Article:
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(HR) Holiday Reading List

It goes without saying that 2020 has been a challenging year.  Many of us are counting down to a well-earned break over the Holiday /New Year period.  With travel options limited, we have the chance to unwind and take the opportunity to rejuvenate our minds with fresh contemplation. Some of us even make it a New Year’s resolution to read more – especially those key business reads that we mean to get around to.

We asked a number of Human Capital industry thought leaders about what’s on their (HR) Holiday Reading list.  So, whether you pack the paperbacks, load up the Kindle or pop on the noise-cancelling headphones for an audiobook or podcast, you’ll find some great business reading ideas here, curated for your inspiration.

I’m really looking forward to spending more time going for walks and relaxing at the beach this summer break. Taking time to reflect and recharge.  My hope for 2021 is that we continue to reimagine work and we put in place lasting changes to make work better for people, and people better at work.  I’ve become big fan of listening to podcasts, as they allow me to engage with new content whilst out and about.

I’m planning on catching up on Adam Grant’s “WorkLife” podcasts, as well as the ABC’s “This Working Life”. As the names suggest, these podcasts engage experts to unpack different ideas and experiments for improving our work-life balance and overall work experience.  

For books, my top picks are a re-read of “Atomic Habits” by James Clear as I am keen to think through what habits I can establish for myself and our teams to improve work and life; secondly I am looking forward to reading “Seeing Around Corners” by Rita McGrath in order to reflect on key inflection points and how we can take advantage of these.  Finally, for shorter reads, I am going to delve into the articles in our Deloitte 2021 Global Human Capital Trends Report. Having only just been published, this exciting new report details how organisations can shift from a ‘survive mindset’ to a ‘thrive mindset’ in the coming year.

I’m a great believer in exploring thinking and ideas outside the traditional HR boundaries and integrating new learning into the future of People Management. Two readings stood out for me this year which I would recommend. “The Righteous Mind: Why Good People Are Divided by Politics and Religion”, a book by Social Psychologist, Jonathan Haidt, which is a fascinating and timely read on why we think in particular ways and why we struggle to change. Don’t let the book title distract you, I found it very inciteful from a COVID, WFH perspective and it has great value to offer how we change our future workplaces.

My second recommendation is an audio book called “The Brain that Changes Itself” by Norman Doidge. This listening experience will simply astonish you about the power of our brains, and how neuroplasticity can transform us. It’s inspirational and I found myself applying the insights to how we may need to adapt as humans in a future AI world.

Like many people, the loss of my daily commute has meant that I’ve forgone books for quick reads – mostly online articles and blogs.  I’m already planning my summer reading, both fiction and non-fiction. Top of my non-fiction list is “Be Fierce” by Gretchen Carlson who is speaking at AHRI’s International Women’s Day event in March next year. I’m fascinated by the concept of emotion-AI as pioneered by Rana El Kaliouby so I’m looking forward to reading “Girl Decoded: My Quest to Make Technology Emotionally Intelligent – and Change the Way We Interact Forever”. And I had a great conversation with Dave Ulrich recently so his and Arthur Yueng’s “Reinventing the Organization” is also on my list for summer.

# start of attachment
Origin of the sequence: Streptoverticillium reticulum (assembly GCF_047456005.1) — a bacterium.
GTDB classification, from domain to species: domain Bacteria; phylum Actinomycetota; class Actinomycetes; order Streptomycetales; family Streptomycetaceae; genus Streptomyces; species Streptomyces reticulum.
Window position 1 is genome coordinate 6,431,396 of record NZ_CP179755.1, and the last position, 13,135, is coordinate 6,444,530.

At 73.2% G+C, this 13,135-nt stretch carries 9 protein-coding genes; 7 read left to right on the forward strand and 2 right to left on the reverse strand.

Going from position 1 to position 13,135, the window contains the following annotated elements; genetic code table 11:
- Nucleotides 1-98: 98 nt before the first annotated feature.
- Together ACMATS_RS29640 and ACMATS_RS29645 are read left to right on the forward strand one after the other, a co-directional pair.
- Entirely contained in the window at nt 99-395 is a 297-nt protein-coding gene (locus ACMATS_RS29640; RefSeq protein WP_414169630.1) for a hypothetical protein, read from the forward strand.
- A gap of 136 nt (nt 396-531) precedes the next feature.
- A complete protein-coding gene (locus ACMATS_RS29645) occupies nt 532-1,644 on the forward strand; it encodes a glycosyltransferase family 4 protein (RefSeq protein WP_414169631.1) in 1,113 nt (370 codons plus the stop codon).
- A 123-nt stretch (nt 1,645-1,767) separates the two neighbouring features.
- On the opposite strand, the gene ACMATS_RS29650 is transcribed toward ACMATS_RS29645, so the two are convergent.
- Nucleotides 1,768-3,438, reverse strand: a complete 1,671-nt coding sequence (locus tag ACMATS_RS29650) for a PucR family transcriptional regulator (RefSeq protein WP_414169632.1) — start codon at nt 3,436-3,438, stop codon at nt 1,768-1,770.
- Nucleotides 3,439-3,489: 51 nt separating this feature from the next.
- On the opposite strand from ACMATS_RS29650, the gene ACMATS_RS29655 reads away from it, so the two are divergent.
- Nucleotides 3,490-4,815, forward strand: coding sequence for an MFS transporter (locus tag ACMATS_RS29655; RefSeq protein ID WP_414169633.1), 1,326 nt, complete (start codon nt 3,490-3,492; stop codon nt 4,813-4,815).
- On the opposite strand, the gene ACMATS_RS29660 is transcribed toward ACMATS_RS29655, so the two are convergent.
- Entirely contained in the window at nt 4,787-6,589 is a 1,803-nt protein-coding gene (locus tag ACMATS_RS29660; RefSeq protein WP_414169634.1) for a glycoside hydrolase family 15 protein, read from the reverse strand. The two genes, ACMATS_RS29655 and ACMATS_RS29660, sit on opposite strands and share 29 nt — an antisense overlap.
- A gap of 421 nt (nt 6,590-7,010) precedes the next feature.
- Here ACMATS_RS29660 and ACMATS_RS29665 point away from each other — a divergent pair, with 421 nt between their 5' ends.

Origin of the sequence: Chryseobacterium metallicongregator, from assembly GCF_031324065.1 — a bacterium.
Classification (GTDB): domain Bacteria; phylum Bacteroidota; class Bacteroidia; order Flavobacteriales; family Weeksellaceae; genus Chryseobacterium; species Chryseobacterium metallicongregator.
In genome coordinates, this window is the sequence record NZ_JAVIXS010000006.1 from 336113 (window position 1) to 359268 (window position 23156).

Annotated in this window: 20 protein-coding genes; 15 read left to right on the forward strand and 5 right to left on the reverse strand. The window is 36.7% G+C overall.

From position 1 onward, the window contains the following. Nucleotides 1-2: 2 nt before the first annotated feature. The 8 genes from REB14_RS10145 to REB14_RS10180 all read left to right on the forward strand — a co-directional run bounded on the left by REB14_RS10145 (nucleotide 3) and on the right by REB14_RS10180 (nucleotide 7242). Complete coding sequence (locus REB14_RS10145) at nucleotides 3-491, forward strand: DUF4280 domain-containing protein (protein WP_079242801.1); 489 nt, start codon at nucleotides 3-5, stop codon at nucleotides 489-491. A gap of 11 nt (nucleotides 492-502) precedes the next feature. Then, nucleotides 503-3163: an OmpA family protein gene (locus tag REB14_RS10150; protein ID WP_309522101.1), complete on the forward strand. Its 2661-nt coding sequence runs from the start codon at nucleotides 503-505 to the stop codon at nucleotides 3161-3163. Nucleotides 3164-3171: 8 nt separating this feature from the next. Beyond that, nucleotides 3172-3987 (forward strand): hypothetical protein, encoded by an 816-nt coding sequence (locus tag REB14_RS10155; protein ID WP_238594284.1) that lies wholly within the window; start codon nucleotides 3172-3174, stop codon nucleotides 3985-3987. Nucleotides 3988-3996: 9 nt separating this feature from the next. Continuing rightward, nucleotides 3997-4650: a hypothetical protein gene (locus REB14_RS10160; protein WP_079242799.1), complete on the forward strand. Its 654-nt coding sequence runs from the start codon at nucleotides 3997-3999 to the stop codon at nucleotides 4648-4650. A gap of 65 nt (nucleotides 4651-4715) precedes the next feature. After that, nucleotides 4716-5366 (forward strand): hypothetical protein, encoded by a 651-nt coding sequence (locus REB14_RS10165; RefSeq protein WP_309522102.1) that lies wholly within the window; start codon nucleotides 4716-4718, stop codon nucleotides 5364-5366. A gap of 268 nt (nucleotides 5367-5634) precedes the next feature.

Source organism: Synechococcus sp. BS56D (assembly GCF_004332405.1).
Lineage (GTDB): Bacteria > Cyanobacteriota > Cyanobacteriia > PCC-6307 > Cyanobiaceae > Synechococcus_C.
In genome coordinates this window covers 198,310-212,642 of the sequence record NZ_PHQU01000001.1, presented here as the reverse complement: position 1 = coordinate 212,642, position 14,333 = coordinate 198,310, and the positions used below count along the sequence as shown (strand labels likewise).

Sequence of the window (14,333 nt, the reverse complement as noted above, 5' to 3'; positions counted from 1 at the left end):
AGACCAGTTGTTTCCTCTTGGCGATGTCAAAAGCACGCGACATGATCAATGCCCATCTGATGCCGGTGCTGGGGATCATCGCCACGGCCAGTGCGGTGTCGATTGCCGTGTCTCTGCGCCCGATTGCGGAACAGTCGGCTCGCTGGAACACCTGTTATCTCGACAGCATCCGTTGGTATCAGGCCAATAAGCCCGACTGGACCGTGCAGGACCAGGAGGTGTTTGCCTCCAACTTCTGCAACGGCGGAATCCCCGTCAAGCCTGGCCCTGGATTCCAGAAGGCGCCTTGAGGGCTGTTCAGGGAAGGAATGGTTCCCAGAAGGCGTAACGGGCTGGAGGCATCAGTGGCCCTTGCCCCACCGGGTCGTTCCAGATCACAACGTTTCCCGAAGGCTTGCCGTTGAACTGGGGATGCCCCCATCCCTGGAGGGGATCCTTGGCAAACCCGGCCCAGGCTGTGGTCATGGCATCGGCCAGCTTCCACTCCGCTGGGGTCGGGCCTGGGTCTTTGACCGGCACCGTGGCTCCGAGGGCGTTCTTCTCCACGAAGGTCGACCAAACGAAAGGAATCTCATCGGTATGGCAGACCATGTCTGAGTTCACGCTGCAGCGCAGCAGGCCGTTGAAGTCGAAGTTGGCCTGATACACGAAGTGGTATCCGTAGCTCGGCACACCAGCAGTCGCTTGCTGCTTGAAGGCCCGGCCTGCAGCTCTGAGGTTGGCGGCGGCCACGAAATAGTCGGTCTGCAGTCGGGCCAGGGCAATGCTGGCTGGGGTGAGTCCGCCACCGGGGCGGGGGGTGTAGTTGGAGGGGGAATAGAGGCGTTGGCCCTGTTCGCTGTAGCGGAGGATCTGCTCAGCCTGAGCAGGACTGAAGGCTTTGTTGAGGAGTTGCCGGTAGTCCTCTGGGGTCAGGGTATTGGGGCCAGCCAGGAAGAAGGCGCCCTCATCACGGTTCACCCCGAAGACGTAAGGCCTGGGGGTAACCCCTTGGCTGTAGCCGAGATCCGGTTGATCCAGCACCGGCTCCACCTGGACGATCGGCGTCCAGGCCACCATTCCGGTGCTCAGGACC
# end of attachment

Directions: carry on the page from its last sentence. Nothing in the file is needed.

I’m going to be driving for a few days over the break. I’m looking forward to using that time to catch up on podcasts, including the “Unlocking Us” and “Dare to Lead” series by Brene Brown, “Walking Your Talk” by Carolyn Taylor and a new one I’ve recently heard about called “Terrible Thanks for Asking” by Nora McInerny.

As far as books go, I plan on finishing “Emotional Agility” by Susan David and “The 100 Year Life” by Andrew J Scott and Lynda Gratton. I’m also packing “Self-Fidelity” by Cassandra Goodman and “Reinventing the Organisation” by Yeung and Ulrich. When it’s time for a good novel I have “The Dictionary of Lost Words” ready to go.

Two from me:  “What the CEO wants to know” – by Ram Charan.  Why? Well, it’s time to be business person in HR, not a HR person in business.  And also “Grit” by Angela Duckworth, for wanting to live and work better and perhaps change your life ….

Marc Benioff’s book, “Trailblazer”, takes a behind the scenes look at the inner workings of one of the world’s most admired companies.   Benioff has created a resilient organisation and he credits that success to the strength of the company’s values, which have inspired employees to do the best work of their lives, empowered them to be agents of change and created a culture that has thrived in the face of disruption.  Furthermore, Benioff has a view that success requires an organisation to look outside their walls and serve the greater good.

Salesforce is a company which draws many parallels with Workday, where our company values firmly guide everything we do.  At Workday, we believe that we’re not here to just make the world of work brighter, but to create opportunity for all and make a positive impact on our communities.   I’m looking forward to reading Marc Benioff’s book to learn more about how he has fostered a culture that brings about positive change.